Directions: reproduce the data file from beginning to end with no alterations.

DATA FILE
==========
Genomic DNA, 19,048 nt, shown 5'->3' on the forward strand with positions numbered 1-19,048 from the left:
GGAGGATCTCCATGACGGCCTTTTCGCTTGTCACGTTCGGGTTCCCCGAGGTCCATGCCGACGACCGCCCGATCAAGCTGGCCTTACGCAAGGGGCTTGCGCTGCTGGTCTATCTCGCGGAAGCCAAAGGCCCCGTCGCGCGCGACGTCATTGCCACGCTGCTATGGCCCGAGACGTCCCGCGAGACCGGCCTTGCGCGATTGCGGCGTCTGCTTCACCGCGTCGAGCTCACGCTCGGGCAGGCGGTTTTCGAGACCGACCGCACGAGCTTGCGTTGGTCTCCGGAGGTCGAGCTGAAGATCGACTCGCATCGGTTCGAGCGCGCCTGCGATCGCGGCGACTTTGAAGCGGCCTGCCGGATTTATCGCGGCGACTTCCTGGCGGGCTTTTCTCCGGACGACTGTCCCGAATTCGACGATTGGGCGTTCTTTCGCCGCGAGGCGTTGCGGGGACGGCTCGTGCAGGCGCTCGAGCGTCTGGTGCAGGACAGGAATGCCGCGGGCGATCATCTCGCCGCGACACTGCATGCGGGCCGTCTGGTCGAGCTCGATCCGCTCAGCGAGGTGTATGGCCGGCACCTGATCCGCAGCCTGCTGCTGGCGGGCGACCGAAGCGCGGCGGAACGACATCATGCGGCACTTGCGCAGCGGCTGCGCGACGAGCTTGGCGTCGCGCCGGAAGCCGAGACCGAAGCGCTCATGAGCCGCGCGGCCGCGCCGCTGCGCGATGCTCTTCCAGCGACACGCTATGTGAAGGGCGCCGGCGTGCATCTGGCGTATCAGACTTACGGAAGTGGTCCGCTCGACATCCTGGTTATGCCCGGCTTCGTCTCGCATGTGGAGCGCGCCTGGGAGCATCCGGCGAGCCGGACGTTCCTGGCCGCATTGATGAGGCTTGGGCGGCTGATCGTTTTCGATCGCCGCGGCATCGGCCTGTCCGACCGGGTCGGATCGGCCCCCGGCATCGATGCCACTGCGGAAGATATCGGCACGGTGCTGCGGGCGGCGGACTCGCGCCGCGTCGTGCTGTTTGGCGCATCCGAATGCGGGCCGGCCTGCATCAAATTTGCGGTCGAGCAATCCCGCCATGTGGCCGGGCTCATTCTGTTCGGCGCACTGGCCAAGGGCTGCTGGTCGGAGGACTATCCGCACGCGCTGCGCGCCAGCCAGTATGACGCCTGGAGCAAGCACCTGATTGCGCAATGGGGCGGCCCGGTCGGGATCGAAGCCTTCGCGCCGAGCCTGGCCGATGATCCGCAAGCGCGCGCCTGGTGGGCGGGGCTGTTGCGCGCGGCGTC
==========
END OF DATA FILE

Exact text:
Genomic DNA, 19,048 nt, shown 5'->3' on the forward strand with positions numbered 1-19,048 from the left:
GGAGGATCTCCATGACGGCCTTTTCGCTTGTCACGTTCGGGTTCCCCGAGGTCCATGCCGACGACCGCCCGATCAAGCTGGCCTTACGCAAGGGGCTTGCGCTGCTGGTCTATCTCGCGGAAGCCAAAGGCCCCGTCGCGCGCGACGTCATTGCCACGCTGCTATGGCCCGAGACGTCCCGCGAGACCGGCCTTGCGCGATTGCGGCGTCTGCTTCACCGCGTCGAGCTCACGCTCGGGCAGGCGGTTTTCGAGACCGACCGCACGAGCTTGCGTTGGTCTCCGGAGGTCGAGCTGAAGATCGACTCGCATCGGTTCGAGCGCGCCTGCGATCGCGGCGACTTTGAAGCGGCCTGCCGGATTTATCGCGGCGACTTCCTGGCGGGCTTTTCTCCGGACGACTGTCCCGAATTCGACGATTGGGCGTTCTTTCGCCGCGAGGCGTTGCGGGGACGGCTCGTGCAGGCGCTCGAGCGTCTGGTGCAGGACAGGAATGCCGCGGGCGATCATCTCGCCGCGACACTGCATGCGGGCCGTCTGGTCGAGCTCGATCCGCTCAGCGAGGTGTATGGCCGGCACCTGATCCGCAGCCTGCTGCTGGCGGGCGACCGAAGCGCGGCGGAACGACATCATGCGGCACTTGCGCAGCGGCTGCGCGACGAGCTTGGCGTCGCGCCGGAAGCCGAGACCGAAGCGCTCATGAGCCGCGCGGCCGCGCCGCTGCGCGATGCTCTTCCAGCGACACGCTATGTGAAGGGCGCCGGCGTGCATCTGGCGTATCAGACTTACGGAAGTGGTCCGCTCGACATCCTGGTTATGCCCGGCTTCGTCTCGCATGTGGAGCGCGCCTGGGAGCATCCGGCGAGCCGGACGTTCCTGGCCGCATTGATGAGGCTTGGGCGGCTGATCGTTTTCGATCGCCGCGGCATCGGCCTGTCCGACCGGGTCGGATCGGCCCCCGGCATCGATGCCACTGCGGAAGATATCGGCACGGTGCTGCGGGCGGCGGACTCGCGCCGCGTCGTGCTGTTTGGCGCATCCGAATGCGGGCCGGCCTGCATCAAATTTGCGGTCGAGCAATCCCGCCATGTGGCCGGGCTCATTCTGTTCGGCGCACTGGCCAAGGGCTGCTGGTCGGAGGACTATCCGCACGCGCTGCGCGCCAGCCAGTATGACGCCTGGAGCAAGCACCTGATTGCGCAATGGGGCGGCCCGGTCGGGATCGAAGCCTTCGCGCCGAGCCTGGCCGATGATCCGCAAGCGCGCGCCTGGTGGGCGGGGCTGTTGCGCGCGGCGTC